The arguments for the progressive Islamic discourse are gradually presented in the dissertation as a critique of the main premises of the incompatibility, the compatibility, and the revivalistic discourse. The reason for it was to introduce the reader from the beginning with a current in the Islamic moral tradition, which is an intermediary discourse. It means that both the progressive Islamic thinkers and the Islamic theorists of human rights, do not impose Islam on other participants in the dialogue, nor do they expect from others to change to become compatible with their standard. Unlike revivalists, they do not perceive liberal societies as morally degraded and dangerous for Muslims. They do not fully reject the UDHR, but they call for its complementation. They also insist on the need for a reform of Islam, the new interpretations of the Qur’an, and the reassessment of Shariah as a part of the internal discourse among Muslims The main premises of the progressive Islamic discourse are 1. The UDHR is not culturally neutral. It is based on the values of certain societies that colonized others when the Declaration was drafted. Since it has a specific historical and social context, it does not have a normative character and is not universal. For the progressive Islamic thinkers, the imposition of the UDHR is cultural imperialism. 2. Shariah is not a result of God’s providence, but human interpretation. That makes Shariah flexible, open to new interpretations, changes and complements. 3. Shariah was never intended to be, and it cannot be, the law of the state. Shariah is a moral instruction that Muslims if they want to, can adhere to in a religiously neutral state. Progressive arguments against Shariah as the state law are important within both the internal discourse among Muslims and in the dialogue between two understandings of universal human rights.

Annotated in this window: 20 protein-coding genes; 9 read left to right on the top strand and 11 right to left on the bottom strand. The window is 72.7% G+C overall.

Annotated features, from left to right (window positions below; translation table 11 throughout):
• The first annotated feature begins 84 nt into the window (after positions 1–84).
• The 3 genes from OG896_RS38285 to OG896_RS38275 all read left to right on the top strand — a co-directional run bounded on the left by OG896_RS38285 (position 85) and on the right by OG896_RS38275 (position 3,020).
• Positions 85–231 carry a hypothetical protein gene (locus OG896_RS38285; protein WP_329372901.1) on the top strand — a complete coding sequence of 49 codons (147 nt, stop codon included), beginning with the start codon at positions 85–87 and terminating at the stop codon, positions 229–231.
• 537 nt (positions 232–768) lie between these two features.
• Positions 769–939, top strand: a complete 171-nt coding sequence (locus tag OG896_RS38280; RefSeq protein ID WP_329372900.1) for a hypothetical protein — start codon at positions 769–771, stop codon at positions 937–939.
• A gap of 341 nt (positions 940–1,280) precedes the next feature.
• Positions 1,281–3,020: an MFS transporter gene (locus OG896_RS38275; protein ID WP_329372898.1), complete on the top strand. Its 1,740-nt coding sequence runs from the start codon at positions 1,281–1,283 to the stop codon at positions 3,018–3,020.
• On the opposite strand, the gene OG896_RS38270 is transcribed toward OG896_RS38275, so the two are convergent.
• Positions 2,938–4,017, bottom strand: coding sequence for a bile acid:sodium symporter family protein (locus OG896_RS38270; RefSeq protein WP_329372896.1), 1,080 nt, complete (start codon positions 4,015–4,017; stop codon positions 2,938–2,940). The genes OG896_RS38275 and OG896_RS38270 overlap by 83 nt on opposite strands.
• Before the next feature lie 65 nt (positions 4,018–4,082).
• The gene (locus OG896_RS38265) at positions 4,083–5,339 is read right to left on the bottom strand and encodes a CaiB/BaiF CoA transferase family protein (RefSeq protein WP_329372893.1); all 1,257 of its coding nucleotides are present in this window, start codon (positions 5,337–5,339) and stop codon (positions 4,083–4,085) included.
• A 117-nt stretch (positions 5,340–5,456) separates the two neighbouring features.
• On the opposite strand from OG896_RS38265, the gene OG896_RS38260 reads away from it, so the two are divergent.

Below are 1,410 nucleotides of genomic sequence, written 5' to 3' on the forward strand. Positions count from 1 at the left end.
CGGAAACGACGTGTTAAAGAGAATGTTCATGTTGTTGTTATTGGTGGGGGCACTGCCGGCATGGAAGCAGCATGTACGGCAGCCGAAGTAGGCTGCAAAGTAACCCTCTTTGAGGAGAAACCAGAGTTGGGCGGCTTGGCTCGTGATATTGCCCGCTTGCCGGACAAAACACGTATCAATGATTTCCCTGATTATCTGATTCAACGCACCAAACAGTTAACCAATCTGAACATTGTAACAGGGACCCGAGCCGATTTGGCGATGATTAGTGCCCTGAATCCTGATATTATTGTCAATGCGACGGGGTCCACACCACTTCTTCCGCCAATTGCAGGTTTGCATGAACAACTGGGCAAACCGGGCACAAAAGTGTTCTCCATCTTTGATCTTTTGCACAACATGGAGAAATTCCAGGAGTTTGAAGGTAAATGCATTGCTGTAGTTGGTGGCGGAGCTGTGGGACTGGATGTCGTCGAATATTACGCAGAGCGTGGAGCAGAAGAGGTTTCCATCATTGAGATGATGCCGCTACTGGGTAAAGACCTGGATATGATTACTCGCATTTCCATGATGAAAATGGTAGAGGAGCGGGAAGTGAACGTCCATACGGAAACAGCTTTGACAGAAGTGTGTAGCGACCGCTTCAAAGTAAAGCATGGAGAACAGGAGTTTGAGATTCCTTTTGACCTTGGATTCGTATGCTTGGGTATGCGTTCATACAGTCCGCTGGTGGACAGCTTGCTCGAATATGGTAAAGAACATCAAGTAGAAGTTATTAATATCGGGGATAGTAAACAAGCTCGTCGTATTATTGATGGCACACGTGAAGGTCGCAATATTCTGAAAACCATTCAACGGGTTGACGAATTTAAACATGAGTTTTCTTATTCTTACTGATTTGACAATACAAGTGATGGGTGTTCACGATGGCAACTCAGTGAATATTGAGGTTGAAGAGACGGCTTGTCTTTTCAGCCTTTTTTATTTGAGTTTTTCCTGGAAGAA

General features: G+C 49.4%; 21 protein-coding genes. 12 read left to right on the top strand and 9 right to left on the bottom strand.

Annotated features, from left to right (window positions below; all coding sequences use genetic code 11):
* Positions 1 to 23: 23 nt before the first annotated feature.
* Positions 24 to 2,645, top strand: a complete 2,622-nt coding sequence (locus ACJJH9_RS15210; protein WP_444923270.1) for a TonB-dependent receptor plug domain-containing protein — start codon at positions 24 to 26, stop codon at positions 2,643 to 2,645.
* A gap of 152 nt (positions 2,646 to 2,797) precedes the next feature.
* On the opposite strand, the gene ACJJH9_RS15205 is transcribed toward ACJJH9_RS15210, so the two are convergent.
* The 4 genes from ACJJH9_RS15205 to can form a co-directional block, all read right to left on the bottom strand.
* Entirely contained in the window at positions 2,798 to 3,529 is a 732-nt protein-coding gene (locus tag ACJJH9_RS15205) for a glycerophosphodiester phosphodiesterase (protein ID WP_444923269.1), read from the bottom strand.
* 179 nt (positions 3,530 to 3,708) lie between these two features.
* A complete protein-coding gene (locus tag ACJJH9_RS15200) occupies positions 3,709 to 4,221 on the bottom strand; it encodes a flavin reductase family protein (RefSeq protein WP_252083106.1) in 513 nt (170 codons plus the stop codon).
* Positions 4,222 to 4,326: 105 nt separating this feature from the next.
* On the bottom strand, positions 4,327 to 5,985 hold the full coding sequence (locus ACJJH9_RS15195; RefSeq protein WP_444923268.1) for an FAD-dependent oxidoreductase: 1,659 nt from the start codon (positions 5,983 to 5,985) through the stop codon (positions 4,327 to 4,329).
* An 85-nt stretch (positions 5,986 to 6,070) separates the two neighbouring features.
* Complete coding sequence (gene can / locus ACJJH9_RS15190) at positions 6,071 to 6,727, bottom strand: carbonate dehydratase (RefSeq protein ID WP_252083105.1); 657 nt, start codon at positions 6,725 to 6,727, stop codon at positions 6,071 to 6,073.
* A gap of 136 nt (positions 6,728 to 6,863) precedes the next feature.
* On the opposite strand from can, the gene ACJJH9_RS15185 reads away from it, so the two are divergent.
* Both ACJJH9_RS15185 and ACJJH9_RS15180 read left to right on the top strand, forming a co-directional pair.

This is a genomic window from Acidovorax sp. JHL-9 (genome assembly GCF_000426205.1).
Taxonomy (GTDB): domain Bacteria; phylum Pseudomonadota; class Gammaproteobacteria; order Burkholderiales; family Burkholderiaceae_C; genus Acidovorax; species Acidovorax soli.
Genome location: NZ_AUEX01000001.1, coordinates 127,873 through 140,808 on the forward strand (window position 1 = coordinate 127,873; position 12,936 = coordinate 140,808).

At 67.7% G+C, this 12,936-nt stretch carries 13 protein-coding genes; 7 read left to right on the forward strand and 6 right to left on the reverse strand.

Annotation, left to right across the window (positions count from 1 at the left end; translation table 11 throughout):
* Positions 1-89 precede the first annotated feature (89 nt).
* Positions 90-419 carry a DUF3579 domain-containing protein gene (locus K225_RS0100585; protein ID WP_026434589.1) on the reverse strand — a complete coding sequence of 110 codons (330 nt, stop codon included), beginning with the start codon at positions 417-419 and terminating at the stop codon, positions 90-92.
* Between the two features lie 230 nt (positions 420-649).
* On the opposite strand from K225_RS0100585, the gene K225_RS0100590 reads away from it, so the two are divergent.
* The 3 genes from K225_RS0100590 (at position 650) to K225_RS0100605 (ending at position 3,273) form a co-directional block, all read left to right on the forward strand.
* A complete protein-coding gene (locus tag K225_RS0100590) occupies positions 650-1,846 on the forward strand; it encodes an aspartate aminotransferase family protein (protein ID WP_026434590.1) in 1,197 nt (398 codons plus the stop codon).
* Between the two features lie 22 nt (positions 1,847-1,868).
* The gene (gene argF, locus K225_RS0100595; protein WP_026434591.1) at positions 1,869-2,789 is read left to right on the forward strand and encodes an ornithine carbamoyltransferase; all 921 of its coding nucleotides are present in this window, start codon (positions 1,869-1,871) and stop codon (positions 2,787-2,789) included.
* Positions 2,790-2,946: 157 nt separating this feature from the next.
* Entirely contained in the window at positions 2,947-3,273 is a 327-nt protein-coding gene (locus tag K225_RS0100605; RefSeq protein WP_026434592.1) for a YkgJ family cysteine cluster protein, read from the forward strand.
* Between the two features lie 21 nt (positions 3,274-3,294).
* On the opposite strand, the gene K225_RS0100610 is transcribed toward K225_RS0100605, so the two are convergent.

The key element of the progressive approach is the legal term of ijtihad (independent reasoning - as one of the sources of Shariah) and contextual reading of the Qur’an. Unlike revivalists, progressive Islamic thinkers emphasize important and inevitable human mediation in interpreting the word of God. According to the progressive Islamic discourse, Shariah was developed within a certain historical and social context of the 9th century. When approaching the Qur’an in the interpreting process, Islamic jurists were/are not a tabula rasa, but they were/are influenced by different economic, social, and political factors. Ijtihad, as one of the sources of the Shariah, needs to be used again today as it was used in the 9th century, and jurists from the present time and the context need to re-approach the Qur’an and the Prophet’s tradition, in order to find solutions and answers on the needs of Muslims in modern times. One of punishment for theft in the Shariah is to cut off the hand of the thief. In the social and historical context of the revelation of the Qur’an, al-Jabiri explains that what we mean by “prison” today, did not exist in that time and that nomadic life of tribes would have made it hard and unpractical to have prisons. But today, when prisons do exist, and nomadic life is mostly replaced with a sedentary lifestyle, punishment for theft in Shariah needs to be reassessed and changed. By doing so, progressive Islamic thinkers by no means have an easy task. On the one hand, because of the secularist views of religion and the fact that they do not reject the liberal concept of human rights, they are often seen as apostates. On the other, because of their adherence to what is prescribed by the Qur'an, they are often seen as incapable of breaking off with the religious ties and as being unable to fully participate in the human rights dialogue. Consequently, the progressive Islamic thought is rarely taken seriously and every attempt made to find a solution is either characterized as anti-Islamic or as apologetic in the name of Islam.